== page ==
scripting language allows the user to rapidly prototype rather complex
graphical user interfaces by writing Tcl scripts. These scripts may be
executed by using wish, the windowing shell interpreter that comes
with Tk. Despite being based on Tcl, the performance of Tk (and wish)
is comparable with (and in some respects even better than) C or C++
based toolkits. The Tcl/Tk toolkit has become very popular in a rather
short period of time.

For more information, see
<URL:http://www.x.co.uk/of_interest/tcl/Tcl.html> or check out the Tcl
FAQ at <URL:http://route.psg.com/tcl.html> or <URL:news:news.answers>.
See
<URL:ftp://ftp.slac.stanford.edu/software/TkMail/tkref-4.0.1.tar.gz>
for a Quick Reference Card package, or a PostScript version at
<URL:http://www.cs.vu.nl/~hush/documents/refguide.ps>.  Manpages are
also available from
<URL:http://www.elf.org/tcltk-man-html/contents.html>.

4.2. Q. Can I use interpreted programs (scripts) with hush?

A. Yes. Every hush application is a (extended) version of the Tcl/Tk
windowing shell (wish) by default. As a result, you can use such
applications as a interpreter for your Tcl/Tk scripts.  Additionally,
you can use the kit::source(filename) member to evaluate Tcl/Tk
scripts in your C++ program.  In these scripts, you can use plain
Tcl/Tk and all extra commands you defined in your hush application.

In the future, hush might support Python
(<URL:http://www.python.org/>) and Scheme scripts as well.

4.3. Q. How do make my scripts independent of the location of the
interpreter?

A. Use Unix' env(1) to call the first matching interpreter in your
PATH.  E.g:
		#!/bin/env hush
		puts "Hello world"

instead of:
		#!/some/local/and/often/changing/path/hush
		puts "Hello world"


4.4. Q. How do I open a new window?

A. Use the toplevel widget.

4.5. Q. How do I convert screen coordinates to canvas coordinates?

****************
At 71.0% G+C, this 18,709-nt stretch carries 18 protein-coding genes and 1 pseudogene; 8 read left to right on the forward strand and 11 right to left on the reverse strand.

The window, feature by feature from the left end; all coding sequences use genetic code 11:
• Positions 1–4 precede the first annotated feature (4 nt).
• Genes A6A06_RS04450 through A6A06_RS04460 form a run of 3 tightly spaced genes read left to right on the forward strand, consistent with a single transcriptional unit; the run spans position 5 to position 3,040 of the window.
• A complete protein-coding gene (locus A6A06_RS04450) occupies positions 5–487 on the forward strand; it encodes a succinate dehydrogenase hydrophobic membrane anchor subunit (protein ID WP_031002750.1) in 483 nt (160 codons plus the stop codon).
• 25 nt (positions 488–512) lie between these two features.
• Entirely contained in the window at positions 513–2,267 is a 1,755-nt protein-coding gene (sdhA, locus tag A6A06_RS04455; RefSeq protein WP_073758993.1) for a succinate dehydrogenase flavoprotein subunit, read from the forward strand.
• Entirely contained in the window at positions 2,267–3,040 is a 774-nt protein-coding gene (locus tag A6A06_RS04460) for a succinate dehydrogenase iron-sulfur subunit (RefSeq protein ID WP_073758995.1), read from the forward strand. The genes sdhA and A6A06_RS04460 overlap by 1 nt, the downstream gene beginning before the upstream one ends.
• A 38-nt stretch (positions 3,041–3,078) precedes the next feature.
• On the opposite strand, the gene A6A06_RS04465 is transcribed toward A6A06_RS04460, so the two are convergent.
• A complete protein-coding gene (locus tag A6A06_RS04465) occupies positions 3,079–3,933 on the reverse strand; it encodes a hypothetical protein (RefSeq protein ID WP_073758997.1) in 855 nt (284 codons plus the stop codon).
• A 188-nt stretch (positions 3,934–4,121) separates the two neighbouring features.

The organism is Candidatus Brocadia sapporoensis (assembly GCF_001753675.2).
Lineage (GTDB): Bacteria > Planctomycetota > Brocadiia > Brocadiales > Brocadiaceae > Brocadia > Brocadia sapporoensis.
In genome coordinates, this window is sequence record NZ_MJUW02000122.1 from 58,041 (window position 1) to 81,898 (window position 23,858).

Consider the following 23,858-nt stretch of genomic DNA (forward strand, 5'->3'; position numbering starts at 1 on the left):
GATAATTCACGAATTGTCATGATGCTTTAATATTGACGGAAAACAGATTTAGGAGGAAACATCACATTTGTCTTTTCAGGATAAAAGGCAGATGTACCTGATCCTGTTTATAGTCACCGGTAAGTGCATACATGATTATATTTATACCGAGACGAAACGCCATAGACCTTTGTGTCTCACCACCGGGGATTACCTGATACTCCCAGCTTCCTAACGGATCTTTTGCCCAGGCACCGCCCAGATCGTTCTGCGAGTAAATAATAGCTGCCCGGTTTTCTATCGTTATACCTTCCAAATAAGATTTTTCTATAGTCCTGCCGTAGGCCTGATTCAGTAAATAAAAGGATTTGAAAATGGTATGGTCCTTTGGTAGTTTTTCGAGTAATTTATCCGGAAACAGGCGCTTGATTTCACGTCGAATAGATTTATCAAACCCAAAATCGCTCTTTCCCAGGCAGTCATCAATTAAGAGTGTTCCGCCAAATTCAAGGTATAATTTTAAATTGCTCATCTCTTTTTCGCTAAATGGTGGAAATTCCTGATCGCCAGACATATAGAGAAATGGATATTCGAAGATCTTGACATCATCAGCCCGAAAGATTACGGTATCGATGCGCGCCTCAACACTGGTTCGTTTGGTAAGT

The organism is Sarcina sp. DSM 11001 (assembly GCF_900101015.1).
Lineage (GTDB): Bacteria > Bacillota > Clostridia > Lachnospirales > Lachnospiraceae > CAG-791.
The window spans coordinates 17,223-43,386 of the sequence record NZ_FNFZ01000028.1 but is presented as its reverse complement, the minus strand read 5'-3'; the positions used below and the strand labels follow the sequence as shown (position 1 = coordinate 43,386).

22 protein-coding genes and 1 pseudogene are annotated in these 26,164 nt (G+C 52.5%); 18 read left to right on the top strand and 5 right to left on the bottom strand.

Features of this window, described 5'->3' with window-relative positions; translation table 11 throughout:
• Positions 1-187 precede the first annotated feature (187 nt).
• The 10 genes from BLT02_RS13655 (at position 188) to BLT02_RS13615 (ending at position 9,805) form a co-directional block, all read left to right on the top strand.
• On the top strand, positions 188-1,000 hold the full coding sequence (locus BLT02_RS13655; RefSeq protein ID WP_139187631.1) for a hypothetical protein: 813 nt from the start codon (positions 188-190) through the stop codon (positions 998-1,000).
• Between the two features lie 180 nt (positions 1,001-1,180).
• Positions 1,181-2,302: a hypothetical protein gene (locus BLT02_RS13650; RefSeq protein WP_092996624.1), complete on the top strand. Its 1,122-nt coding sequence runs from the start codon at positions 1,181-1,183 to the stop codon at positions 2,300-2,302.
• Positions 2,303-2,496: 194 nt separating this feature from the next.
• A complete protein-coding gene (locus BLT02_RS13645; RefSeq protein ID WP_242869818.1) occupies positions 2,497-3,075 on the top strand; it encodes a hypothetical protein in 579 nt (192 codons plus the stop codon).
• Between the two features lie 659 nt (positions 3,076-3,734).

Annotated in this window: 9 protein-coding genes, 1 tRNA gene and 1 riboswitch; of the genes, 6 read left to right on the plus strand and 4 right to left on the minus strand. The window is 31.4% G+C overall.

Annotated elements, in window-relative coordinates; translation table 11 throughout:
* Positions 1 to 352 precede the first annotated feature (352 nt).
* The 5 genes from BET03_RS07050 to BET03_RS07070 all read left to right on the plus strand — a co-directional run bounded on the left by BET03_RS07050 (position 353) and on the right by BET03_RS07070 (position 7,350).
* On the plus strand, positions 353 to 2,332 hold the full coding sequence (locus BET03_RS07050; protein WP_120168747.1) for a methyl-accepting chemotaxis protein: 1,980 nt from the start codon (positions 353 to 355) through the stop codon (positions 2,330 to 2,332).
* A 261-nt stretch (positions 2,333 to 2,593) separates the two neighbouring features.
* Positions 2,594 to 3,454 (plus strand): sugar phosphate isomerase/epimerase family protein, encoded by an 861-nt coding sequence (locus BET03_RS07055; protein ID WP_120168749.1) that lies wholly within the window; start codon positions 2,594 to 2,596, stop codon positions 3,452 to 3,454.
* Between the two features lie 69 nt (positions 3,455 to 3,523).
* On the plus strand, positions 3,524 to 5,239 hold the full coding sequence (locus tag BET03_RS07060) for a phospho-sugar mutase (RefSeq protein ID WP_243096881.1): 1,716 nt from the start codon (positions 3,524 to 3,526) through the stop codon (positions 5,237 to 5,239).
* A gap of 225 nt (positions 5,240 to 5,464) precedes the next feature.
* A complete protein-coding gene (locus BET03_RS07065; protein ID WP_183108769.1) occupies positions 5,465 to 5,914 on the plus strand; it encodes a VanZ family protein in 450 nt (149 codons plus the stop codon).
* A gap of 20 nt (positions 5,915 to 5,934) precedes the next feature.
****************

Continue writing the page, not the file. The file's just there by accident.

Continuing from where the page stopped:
A. As long as your canvas does not have scrollbars, you will probably
have no problem. As soon as you have adjusted the view of the canvas
using x- or yview (usually via scrollbars), you will notice that the
canvas coordinates differ from screen coordinates as returned by
window events.

Use the canvasx and canvasy commands to solve the problem.  They map
from screen coordinates to canvas coordinates.  In a Tcl procedure
bound to a mouse event, you can use something like:

		 set posX [.c canvasx %x]
		 set posY [.c canvasy %y]
 
(thanks to Christopher Herringshaw <xxviper@umich.edu>)

The hush canvas widget class features automatic conversion from window
coordinates to canvas coordinates. As a consequence, drawing a point
on (10,20) on a canvas which has been scrolled over a vector
(100,200), results in drawing a point on (10+100, 20+200).
 
However, since some users prefer to do this calculation themselves
(using canvasx() and canvasy()), the latest hush version will have a
canvas widget which provides an extra member function to switch this
feature on and off.
 
  enum { window_coords, canvas_coords }; // window_coords is default
  void coordsystem(int);
  int coordsystem() const;
 
If you set coordsystem(canvas::window_coords), which is the default,
the canvas expects window coordinates, which will be transformed to
canvas coordinates automatically.
 
However, if you set coordsystem(canvas::canvas_coords), the canvas
widget expects canvas coordinates and will do no further calculations.
 
4.6. Q. Why do my "ButtonRelease" bindings not work?

A. This may be a bug in old Tcl/Tk versions.  Workaround: use explicit
button numbers.

See <URL:http://www.cs.vu.nl/~hush/FAQ/examples/buttonrelease> for a
Tcl example.

4.7. Q. Why does the Tcl "glob" function returns corrupted filenames?

A. You are probably using BSD libraries (like ucb) as well.  See
question 2.6.  Thanks to Sebastiaan A. Megens for reporting this bug.

4.8. Q. How do I apply (GIF) images in my hush scripts?

A. Use the standard Tk image script command. See man image(n).  See
<URL:http://www.cs.vu.nl/~hush/FAQ/examples/image-tcl> for a Tcl
example.

4.9. Q. How can I load images once and use them many times?

A. Use the standard Tk image script command. See man image(n).  See
<URL:http://www.cs.vu.nl/~hush/FAQ/examples/image2-tcl> for a Tcl
example.

4.10. Q. How do I apply transparent GIF images in my hush scripts?

A. You don't :-( 
hush does not support transparency because Tk doesn't
(yet).

But ... you can change the transparent color of a GIF by setting the
magic Tcl variable TRANSPARENT_GIF_COLOR.

E.g:
		set TRANSPARENT_GIF_COLOR [.w cget -background]

5. C++ Programming in hush
==========================

5.1. Q. What does a typical hush main program look like?

A. Typically, one defines a class, usually called "application",
derived from the session class.  One may override its "prelude" member
function to provide for user-defined initializations. For instance,
this is the place to initialize all extensions packages. The "main"
member function can be used to set up the interface.

Like most window toolkits, the main loop of the application is hidden
in the library code, which is doing all the window-event dispatching.
User-defined code is usually activated by the use of
call-back-functions, or in the case of hush: by installing handlers.